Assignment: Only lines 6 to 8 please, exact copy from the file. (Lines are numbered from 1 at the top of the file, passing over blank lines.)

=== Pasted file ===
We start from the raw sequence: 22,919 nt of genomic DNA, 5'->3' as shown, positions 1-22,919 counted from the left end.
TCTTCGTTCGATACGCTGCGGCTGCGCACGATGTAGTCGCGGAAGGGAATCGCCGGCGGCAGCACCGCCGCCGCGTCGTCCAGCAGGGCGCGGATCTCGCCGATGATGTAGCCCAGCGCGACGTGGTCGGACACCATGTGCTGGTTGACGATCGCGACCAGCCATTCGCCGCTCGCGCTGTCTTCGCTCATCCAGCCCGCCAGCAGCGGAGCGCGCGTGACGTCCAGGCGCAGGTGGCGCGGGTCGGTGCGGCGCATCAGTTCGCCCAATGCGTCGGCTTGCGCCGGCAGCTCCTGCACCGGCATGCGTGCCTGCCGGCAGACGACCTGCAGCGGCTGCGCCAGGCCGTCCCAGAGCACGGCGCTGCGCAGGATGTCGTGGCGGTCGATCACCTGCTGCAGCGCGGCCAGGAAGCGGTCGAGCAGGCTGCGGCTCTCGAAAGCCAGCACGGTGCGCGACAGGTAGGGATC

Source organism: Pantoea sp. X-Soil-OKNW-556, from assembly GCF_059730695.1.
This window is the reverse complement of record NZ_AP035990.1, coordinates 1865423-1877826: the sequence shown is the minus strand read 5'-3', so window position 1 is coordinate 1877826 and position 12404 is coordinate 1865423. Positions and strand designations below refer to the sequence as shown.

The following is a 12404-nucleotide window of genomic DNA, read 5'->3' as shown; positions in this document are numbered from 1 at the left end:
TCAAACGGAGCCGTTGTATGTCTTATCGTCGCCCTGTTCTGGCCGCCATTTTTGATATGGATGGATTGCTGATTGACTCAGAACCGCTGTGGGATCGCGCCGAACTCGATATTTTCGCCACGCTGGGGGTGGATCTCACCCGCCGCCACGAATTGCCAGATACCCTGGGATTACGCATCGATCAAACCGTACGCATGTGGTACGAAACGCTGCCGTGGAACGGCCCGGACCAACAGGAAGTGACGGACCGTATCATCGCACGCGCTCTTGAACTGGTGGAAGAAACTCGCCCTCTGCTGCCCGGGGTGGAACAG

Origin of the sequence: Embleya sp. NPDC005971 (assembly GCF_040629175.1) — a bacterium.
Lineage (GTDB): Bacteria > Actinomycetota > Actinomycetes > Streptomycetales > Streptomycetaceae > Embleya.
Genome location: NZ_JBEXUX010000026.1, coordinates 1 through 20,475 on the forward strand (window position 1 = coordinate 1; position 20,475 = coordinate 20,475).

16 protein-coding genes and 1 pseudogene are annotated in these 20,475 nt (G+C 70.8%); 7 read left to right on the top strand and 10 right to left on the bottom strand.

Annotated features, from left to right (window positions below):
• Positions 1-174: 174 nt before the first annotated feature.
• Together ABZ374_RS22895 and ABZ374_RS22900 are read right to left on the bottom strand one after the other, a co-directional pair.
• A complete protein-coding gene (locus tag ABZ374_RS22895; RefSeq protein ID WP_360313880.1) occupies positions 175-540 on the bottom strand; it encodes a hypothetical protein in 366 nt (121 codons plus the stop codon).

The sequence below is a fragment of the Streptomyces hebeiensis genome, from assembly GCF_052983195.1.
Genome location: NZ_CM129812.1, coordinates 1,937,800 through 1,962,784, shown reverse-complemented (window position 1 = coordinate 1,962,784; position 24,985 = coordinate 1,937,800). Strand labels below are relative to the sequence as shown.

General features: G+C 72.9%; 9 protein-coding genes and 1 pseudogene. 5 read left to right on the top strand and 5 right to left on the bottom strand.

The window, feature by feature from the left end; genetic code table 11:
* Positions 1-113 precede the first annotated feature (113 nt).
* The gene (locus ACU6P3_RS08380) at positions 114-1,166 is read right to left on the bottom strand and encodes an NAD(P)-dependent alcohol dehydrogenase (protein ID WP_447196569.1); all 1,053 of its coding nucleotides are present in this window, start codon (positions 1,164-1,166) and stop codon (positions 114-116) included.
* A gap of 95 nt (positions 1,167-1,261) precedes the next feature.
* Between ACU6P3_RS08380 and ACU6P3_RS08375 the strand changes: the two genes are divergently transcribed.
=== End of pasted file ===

TCAAACGGAGCCGTTGTATGTCTTATCGTCGCCCTGTTCTGGCCGCCATTTTTGATATGGATGGATTGCTGATTGACTCAGAACCGCTGTGGGATCGCGCCGAACTCGATATTTTCGCCACGCTGGGGGTGGATCTCACCCGCCGCCACGAATTGCCAGATACCCTGGGATTACGCATCGATCAAACCGTACGCATGTGGTACGAAACGCTGCCGTGGAACGGCCCGGACCAACAGGAAGTGACGGACCGTATCATCGCACGCGCTCTTGAACTGGTGGAAGAAACTCGCCCTCTGCTGCCCGGGGTGGAACAG

Origin of the sequence: Embleya sp. NPDC005971 (assembly GCF_040629175.1) — a bacterium.
Lineage (GTDB): Bacteria > Actinomycetota > Actinomycetes > Streptomycetales > Streptomycetaceae > Embleya.